Comprehensive coverage

Development of new biological sensors to assess cancer patients' responses to treatments

A team of researchers from Ben-Gurion University of the Negev has developed a breakthrough technology that includes a revolutionary new test that will predict the response of cancer patients to immunotherapy with a higher percentage of accuracy than existing technologies. The results of the research were published in the prestigious magazine "Science Advances"

Immunotherapy is a treatment method against cancer, in which the abilities of the immune system are used to destroy cancer cells. One of the significant challenges in the field of cancer research is to predict which of the patients will respond to immunotherapy treatment.

A team of researchers from Ben-Gurion University of the Negev has developed a breakthrough technology that succeeds in predicting the response of cancer patients to treatment with anti-PD1 immune checkpoint inhibitors, with higher accuracy percentages than existing technologies. The research was carried out under the leadership of the doctoral student Bar Kaufman, a student in the MD-PhD program, and Orly Abramov, a graduate student, under the guidance of Prof. Angel Forgador and Prof. Moshe Elkabats From the Faculty of Health Sciences at Ben-Gurion University and in collaboration with the Soroka and Barzilai hospitals.

The technology company OncoHost, which specializes in technological diagnostics in the field of oncology, decided to invest in research and signed a partnership agreement with the company BGNegev, the implementation company of Ben-Gurion University in the Negev. As part of the agreement, Oncohst will invest in the funding of the research and will be a partner in the rights of its findings, the developments that came out due to it and the patents that will be registered under it.

Cancer tumors of various types manifest themselves in the production of excess PDL1 and PDL2 proteins, which connect to the cell receptor PD1 found on the various cells of the immune system. The interaction between the proteins and the cell receptor causes the inhibition of the immune system in the environment of the cancerous tumor and thus enables its growth. The treatment of immune control points actually blocks the binding between the proteins and the receptor, thereby overcoming the inhibition created in the immune system. As a result, in some cancer patients, the treatment causes partial or complete regression of the cancerous tumor. To date, no way has been found that could predict well which of the cancer patients the treatment will cause the tumor to regress.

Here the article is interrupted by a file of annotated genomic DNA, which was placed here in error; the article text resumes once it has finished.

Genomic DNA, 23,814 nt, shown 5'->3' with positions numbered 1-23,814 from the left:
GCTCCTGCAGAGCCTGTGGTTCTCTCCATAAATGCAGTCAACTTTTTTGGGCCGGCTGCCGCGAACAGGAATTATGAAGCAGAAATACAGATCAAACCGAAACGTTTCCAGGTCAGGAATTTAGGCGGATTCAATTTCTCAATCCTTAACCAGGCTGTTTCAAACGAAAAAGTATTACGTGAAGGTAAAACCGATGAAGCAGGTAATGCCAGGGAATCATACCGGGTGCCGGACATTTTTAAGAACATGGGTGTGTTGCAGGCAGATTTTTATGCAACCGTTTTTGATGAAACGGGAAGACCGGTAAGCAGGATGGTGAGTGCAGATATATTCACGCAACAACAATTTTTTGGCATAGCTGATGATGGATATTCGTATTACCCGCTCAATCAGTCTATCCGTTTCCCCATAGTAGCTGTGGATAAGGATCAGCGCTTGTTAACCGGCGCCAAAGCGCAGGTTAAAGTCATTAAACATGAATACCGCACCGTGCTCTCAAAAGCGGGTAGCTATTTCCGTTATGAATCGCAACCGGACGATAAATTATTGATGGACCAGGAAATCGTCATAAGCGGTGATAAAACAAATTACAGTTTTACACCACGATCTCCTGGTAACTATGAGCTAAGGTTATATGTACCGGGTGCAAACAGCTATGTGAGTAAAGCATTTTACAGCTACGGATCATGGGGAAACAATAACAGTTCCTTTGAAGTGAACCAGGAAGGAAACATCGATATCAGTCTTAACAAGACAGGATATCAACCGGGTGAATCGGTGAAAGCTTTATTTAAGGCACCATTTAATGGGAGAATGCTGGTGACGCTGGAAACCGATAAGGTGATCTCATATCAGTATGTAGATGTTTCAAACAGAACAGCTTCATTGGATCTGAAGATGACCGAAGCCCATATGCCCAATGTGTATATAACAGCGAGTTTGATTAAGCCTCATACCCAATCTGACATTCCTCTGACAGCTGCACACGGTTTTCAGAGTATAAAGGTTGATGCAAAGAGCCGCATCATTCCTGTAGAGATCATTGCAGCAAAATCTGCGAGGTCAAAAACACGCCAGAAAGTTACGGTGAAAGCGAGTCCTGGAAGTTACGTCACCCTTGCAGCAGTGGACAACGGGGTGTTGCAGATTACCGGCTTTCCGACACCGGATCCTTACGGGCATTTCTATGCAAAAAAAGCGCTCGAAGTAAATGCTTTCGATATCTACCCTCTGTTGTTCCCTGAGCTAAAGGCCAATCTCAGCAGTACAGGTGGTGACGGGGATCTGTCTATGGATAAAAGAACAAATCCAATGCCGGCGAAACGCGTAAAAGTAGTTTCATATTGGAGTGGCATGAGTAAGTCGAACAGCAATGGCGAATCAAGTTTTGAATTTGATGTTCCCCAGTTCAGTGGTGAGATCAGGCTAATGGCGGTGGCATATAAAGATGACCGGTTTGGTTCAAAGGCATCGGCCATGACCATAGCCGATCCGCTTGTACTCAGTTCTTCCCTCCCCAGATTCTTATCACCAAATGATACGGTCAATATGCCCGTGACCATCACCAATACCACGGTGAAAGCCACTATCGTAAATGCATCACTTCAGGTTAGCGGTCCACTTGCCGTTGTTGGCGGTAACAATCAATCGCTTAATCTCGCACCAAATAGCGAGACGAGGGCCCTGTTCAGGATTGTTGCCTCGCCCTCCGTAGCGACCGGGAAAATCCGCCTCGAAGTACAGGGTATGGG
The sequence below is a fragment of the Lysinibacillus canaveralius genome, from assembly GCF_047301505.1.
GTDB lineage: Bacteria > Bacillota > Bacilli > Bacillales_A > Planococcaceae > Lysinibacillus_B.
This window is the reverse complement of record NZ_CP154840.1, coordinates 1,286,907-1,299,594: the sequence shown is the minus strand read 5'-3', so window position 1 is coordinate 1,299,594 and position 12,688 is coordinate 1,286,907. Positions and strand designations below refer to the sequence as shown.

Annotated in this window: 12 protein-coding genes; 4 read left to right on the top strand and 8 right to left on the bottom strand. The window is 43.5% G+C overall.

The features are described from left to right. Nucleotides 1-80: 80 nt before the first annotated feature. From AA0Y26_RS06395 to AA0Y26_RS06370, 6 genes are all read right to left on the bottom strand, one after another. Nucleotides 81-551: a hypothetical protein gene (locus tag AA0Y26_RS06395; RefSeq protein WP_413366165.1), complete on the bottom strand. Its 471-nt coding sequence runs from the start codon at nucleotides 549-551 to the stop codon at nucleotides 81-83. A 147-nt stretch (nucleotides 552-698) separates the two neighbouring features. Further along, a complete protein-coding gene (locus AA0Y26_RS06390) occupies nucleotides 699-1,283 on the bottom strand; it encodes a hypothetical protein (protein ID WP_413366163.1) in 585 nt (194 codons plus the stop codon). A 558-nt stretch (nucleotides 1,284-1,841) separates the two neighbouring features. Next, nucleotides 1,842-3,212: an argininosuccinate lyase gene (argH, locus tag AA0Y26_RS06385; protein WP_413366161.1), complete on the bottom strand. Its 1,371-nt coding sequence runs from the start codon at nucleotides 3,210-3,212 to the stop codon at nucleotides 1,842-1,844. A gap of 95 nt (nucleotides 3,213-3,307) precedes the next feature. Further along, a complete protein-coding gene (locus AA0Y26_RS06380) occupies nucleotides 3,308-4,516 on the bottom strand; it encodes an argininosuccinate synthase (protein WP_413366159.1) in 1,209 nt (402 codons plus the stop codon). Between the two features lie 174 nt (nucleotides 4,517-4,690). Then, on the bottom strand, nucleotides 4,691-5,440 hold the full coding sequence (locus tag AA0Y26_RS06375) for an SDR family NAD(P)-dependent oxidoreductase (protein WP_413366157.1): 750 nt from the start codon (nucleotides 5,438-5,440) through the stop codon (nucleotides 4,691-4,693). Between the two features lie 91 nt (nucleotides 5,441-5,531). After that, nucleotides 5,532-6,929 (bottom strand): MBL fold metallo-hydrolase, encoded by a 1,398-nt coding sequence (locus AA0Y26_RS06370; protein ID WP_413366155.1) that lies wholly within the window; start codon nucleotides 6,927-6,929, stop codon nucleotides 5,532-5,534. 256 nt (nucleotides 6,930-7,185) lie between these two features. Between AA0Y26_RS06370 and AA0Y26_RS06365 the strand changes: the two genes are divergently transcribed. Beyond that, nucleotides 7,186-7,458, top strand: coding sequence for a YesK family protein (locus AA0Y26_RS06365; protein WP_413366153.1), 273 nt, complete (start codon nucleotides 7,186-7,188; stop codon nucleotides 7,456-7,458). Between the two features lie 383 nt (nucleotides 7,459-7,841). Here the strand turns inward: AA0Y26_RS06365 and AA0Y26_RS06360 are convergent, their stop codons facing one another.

The technology developed by the researchers from Ben-Gurion University is based on biological sensors that express PD1 similar to immune system cells, and can measure the ability of the proteins that inhibit the tumor cells to bind to the receptor on the sensors. The study examined samples from 42 cancer patients, and found that measuring the binding capacity of the proteins is a positive predictive index for tumor regression as a result of treatment with checkpoint inhibitors.

The development of the test to predict the success of the immunotherapeutic treatment is a breakthrough, thanks to its ability to develop sensors that can measure the binding capacity of many proteins that are a target for a variety of drugs in cancer treatment. The immediate meaning is that doctors will be able to know in advance which of the patients are going to respond to Anti-PD1 treatment and in the future also for additional treatments, thus preventing ineffective treatment and side effects from patients who will not respond to treatment. In the future, this technology will expand to additional treatments and thus can be used to adjust personalized treatments with checkpoint inhibitors.

"One of the achievements of this new technology is the ability to test a large number of patients at once without the need for fresh biological material, which makes it easier for doctors to identify potential responders, even for patients with cancers for which anti-PD1 treatment has not yet been approved." emphasizes Prof. Forgador.

"In conclusion, this technology is expected to be a game changer in the world of diagnostics for cancer treatment," he stated Prof. Alkabats, "It will enable accurate prediction of the patient's response to treatments with checkpoint inhibitors, it has the potential to improve the lives of cancer patients by identifying effective personalized treatment options."

This research was made possible thanks to the support of the accelerator program of the Israel Cancer Research Fund (ICRF) and the Israel Science Foundation.

Leave a Reply

Email will not be published. Required fields are marked *

This site uses Akismat to prevent spam messages. Click here to learn how your response data is processed.